Conflict and Post Conflict Study

ReportReport Press Releases

A lost mandate: The Public Calls for a New Direction in Afghan Counter-Narcotics Policies

4 September 2007

Seven out of ten Americans support Poppy for Medicine pilot project in Afghanistan

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ICOS on Tuesday urged US President George W Bush to initiate Poppy for Medicine pilot projects in Afghanistan after a nationwide survey revealed that 7 in 10 in the US support a Poppy for Medicine pilot project.

At present, the current counter-narcotics policy of forced poppy crop eradication has proved to be a dramatic failure. According to the latest UN survey, opium cultivation for heroin in Helmand was up by 48% from 2006, with overall poppy cultivation levels at an all-time high for the second successive year. The UN report also noted the growing link between opium cultivation and the Taliban insurgency indicating a growing financial relationship between opium farmers and Taliban in southern Afghanistan.

Forced poppy crop eradication has put US troops at risk, because the Taliban have been able to gain increasing support from angry farmers who have seen their livelihoods destroyed. Helmand farmers in particular live in extreme poverty with no other source of livelihood other than opium poppy viable for them.

The survey was conducted in the four NATO countries with troops fighting in southern Afghanistan – the UK, the US, Canada and the Netherlands – during the second half of August. The findings showed that there is no majority public support for forced crop eradication. Instead, there is a widespread belief that government leaders should support the implementation of pilot Poppy for Medicine projects in Afghanistan in the next planting season.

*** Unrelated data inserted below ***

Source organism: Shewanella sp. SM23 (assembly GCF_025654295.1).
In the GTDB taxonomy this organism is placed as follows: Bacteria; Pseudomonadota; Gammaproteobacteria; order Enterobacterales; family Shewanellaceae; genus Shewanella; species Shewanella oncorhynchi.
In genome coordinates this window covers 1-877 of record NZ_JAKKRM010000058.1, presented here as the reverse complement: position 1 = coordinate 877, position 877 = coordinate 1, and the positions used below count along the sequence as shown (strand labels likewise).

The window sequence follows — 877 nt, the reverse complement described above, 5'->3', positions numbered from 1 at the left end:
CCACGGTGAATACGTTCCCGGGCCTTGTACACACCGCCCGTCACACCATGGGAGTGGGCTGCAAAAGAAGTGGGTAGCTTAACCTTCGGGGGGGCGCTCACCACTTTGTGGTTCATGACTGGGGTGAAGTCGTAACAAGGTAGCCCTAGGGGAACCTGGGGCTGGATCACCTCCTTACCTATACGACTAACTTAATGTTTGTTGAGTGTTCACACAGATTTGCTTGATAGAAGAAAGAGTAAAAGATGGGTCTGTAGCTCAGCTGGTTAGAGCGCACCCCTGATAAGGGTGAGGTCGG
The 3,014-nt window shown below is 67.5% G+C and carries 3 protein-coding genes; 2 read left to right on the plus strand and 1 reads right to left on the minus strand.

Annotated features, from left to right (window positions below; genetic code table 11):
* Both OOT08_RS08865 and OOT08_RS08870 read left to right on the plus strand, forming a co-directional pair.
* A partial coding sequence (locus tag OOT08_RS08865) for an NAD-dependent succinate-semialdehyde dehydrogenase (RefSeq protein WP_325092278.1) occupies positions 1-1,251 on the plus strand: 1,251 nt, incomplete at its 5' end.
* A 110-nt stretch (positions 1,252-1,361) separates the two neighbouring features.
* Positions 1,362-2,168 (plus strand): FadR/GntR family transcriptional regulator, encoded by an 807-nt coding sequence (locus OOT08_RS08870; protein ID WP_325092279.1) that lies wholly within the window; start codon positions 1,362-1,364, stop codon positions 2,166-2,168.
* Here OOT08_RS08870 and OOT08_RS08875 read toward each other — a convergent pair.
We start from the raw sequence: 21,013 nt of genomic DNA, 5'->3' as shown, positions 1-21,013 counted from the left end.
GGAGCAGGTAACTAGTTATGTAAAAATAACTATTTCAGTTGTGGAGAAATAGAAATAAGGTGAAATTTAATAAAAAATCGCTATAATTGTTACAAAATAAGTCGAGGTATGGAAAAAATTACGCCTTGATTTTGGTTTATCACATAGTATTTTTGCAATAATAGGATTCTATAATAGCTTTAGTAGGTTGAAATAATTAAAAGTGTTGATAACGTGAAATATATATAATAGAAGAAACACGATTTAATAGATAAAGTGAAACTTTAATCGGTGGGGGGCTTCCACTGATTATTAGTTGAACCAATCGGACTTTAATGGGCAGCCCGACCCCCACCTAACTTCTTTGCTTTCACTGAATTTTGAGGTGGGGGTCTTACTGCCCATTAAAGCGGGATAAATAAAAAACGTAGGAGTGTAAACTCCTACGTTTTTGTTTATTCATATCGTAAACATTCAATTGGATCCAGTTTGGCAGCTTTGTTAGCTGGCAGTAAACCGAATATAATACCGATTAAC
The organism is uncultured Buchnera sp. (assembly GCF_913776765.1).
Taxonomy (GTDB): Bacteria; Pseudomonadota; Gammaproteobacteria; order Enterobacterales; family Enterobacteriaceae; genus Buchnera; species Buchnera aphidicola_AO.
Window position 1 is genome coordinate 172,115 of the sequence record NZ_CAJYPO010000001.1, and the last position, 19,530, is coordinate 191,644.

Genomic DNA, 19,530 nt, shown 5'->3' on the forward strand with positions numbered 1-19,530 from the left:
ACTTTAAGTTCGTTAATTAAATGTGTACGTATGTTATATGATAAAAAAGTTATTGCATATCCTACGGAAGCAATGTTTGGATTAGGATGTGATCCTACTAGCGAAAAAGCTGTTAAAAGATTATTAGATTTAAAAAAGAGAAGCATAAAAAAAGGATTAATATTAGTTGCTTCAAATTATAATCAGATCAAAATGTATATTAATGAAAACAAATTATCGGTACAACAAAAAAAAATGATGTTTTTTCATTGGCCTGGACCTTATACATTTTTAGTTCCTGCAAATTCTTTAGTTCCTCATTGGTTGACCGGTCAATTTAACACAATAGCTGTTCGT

“A sense of urgency is required, this is grim reading for the governments involved.” said Norine MacDonald QC, President and Lead Field Researcher of ICOS. “The survey reveals in the strongest possible terms that these countries have lost their mandate by pursuing these US-led policies. In fact, seven out of ten support Poppy for Medicine and the implementation of a pilot project.”

Poppy for Medicine projects would see village-cultivated poppy transformed into morphine tablets in the rural communities by bringing the important added value of the transformation of poppy into medicine at the local level. Farmers would be given the financial incentive necessary to sever ties with the insurgency, while the current world shortage of these pain-relieving medicines would be addressed.

There is a global shortage of pain killing medicines. Just six wealthy countries, including the United States and Canada, use more than 80% of the world’s supplies of morphine medicines, while the developing countries that account for more than 80% of the world’s population use a mere 5%.

57% of those polled in the US stated they would be willing to use Afghan Fair Trade morphine.

“President Bush has to regain grassroots support for his Afghanistan counter-narcotics strategy by adopting the Poppy for Medicine scheme,” said MacDonald. “The American people have recognised that the current counter-narcotics policies in Afghanistan are failing and having a detrimental impact upon the US mission in the country.

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